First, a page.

Jessup's Story

Jessup's Story

He woke up to an everyday kind of summer day. The kind that most of us northerners dream of in the middle of a barren tundra-esque winter. The pearly white skies gave way to streaks of sun on mountain peaks. A usual stroll down his dirt road, lush as it was with greenery, trees, and flowers, along with seasonal birds and diverse wildlife, was not at all on Jessup’s mind this morning, though. Those soul-refreshing walks, once the bookends to his workdays, lost their appeal 10 months ago when his cancer-stricken wife succumbed to her 2-year health battle.

Although his twin teenage boys desperately needed Jessup’s affection and strength now more than at any point in their lives, he could barely pull one foot out of the bed and onto the floor and make a haphazard breakfast, let alone be attentive, nurturing and encouraging with his boys. This day was no different. His first waking thoughts centered around his sense of burdening his boys with his growing bleak and pessimistic outlook and melancholic demeanor. He tried to remember the last time he took his boys fishing, their favorite pastime. “Must’ve been two weeks before Adrianna died, when we kayaked up Coyote Lake together,” he thought to himself. He felt terrible that the twins were heading back to school tomorrow from a long summer and that he really didn’t do much with them except the necessary duties around the house. “I’m not even a good dad anymore. The best thing in their lives died and now I’m just a burden to them.” His associated thoughts spiraled downward from there. He conjectured, “There were so many people around me when Adrianna was alive, but all of our friends were her friends first. Now that she’s gone, nobody comes around anymore. I really am all alone. I’m a worthless father and I don’t have anyone who cares about me. My life seriously sucks. Maybe it’s time to finish what I failed at a couple of times in college. Maybe at least I can make the pain go away once and for all…”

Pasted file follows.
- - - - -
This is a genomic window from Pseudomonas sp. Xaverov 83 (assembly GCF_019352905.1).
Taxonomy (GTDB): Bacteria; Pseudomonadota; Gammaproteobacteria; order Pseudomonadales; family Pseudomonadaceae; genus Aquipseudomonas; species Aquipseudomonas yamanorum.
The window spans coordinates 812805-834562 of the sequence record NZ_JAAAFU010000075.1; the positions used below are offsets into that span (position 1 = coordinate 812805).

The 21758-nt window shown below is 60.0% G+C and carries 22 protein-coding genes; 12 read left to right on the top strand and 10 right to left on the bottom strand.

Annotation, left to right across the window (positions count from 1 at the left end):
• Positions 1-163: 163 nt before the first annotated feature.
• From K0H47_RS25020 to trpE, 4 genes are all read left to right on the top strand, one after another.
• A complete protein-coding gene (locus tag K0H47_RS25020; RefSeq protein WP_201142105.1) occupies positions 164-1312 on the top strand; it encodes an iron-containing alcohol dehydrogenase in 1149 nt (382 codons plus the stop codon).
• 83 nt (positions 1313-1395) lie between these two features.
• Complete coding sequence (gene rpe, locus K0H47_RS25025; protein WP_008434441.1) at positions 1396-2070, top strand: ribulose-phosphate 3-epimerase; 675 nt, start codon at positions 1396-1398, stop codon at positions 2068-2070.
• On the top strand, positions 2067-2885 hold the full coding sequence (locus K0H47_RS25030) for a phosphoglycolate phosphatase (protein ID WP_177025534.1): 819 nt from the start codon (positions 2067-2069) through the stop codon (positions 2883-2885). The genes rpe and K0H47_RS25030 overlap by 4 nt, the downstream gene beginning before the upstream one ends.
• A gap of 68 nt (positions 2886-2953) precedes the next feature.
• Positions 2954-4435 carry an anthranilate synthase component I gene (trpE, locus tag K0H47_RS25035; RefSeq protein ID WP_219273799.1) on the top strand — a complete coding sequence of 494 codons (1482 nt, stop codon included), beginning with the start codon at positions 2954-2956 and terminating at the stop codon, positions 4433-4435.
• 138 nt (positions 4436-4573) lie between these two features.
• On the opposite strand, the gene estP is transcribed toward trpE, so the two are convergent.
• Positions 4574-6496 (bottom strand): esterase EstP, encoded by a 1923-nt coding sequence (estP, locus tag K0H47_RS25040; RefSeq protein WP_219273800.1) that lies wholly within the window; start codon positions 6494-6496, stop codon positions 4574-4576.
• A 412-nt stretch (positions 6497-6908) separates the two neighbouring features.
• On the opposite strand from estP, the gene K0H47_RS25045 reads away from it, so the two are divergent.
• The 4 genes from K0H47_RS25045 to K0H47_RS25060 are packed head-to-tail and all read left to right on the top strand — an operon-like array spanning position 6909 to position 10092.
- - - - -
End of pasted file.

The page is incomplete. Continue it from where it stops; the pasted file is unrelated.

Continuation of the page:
Faces Behind the Numbers

Jessup represents tens of thousands of people who experience hopelessness borne from losing a loved one, unresolved trauma, chronic substance abuse, terminal illness, sense of being a burden to others and social isolation. At these pivotal emotional points many people choose, some successfully and many others not, to end their lives. It’s important to me that we put faces to the numbers. It’s also critical to understand the numbers to more fully grasp the gravity of suicide's effect on our communities.

The Numbers in America

Data on suicide are taken from the Centers for Disease Control and Prevention (CDC) Data & Statistics Fatal Injury Report for 2018

On average, there are 132 suicides per day

The rate of suicide is highest in middle-aged white men

Men die by suicide 3.5x more often than women

White males make up 30% of the population but account for 69.67% of suicides

In 2018, firearms accounted for 50.57% of all suicide deaths

Females attempt suicide 1.5x more than males

For every successful 1 suicide there are more than 25 unsuccessful attempts

Here to Help

The pressing questions that arise when someone who is close to us decides to end their life are painful and often unsatisfactory. In the mental health professions we are taught to look for telltale signs that point toward a person taking his or her life. We are charged with offering hope to those who have attempted to take their lives and to compassionately encourage them to do the necessary work to build a sense of belonging, community and internal wellness, all of which point to more joy and happiness, despite the pressures and disappointments of life.  

We also sort through the inexplicable grief of family members and friends who attempt to make sense of the loss of loved one by suicide. People want to make as much sense of a terrible situation that they can. Often this sense-making is a first step toward healing. Finding meaning in the wake of suicide is not easy, but it is invaluable.

If you’d like someone who can come alongside of you in sorting through your own thoughts or attempts at suicide or if you have tragically lost a loved one to suicide and would like to begin your process of healing, please feel free to reach out to us at 607-953-0294 to set-up a counseling conversation with one of our counselors.

If you are in immediate need of help (re: you are having suicidal thoughts) please contact the National Suicide Prevention Lifeline at 800-273-8255 or the Crisis Text Line by texting TALK to 741741. For more suicide prevention resources, check out

Finding joy in the pain,

Joshua J. Nickels, MA, LMHC

This article was written by:
Joshua Nickels
Interested in speaking with Josh? Email him directly at, or reach out to our office at 607.953.0294.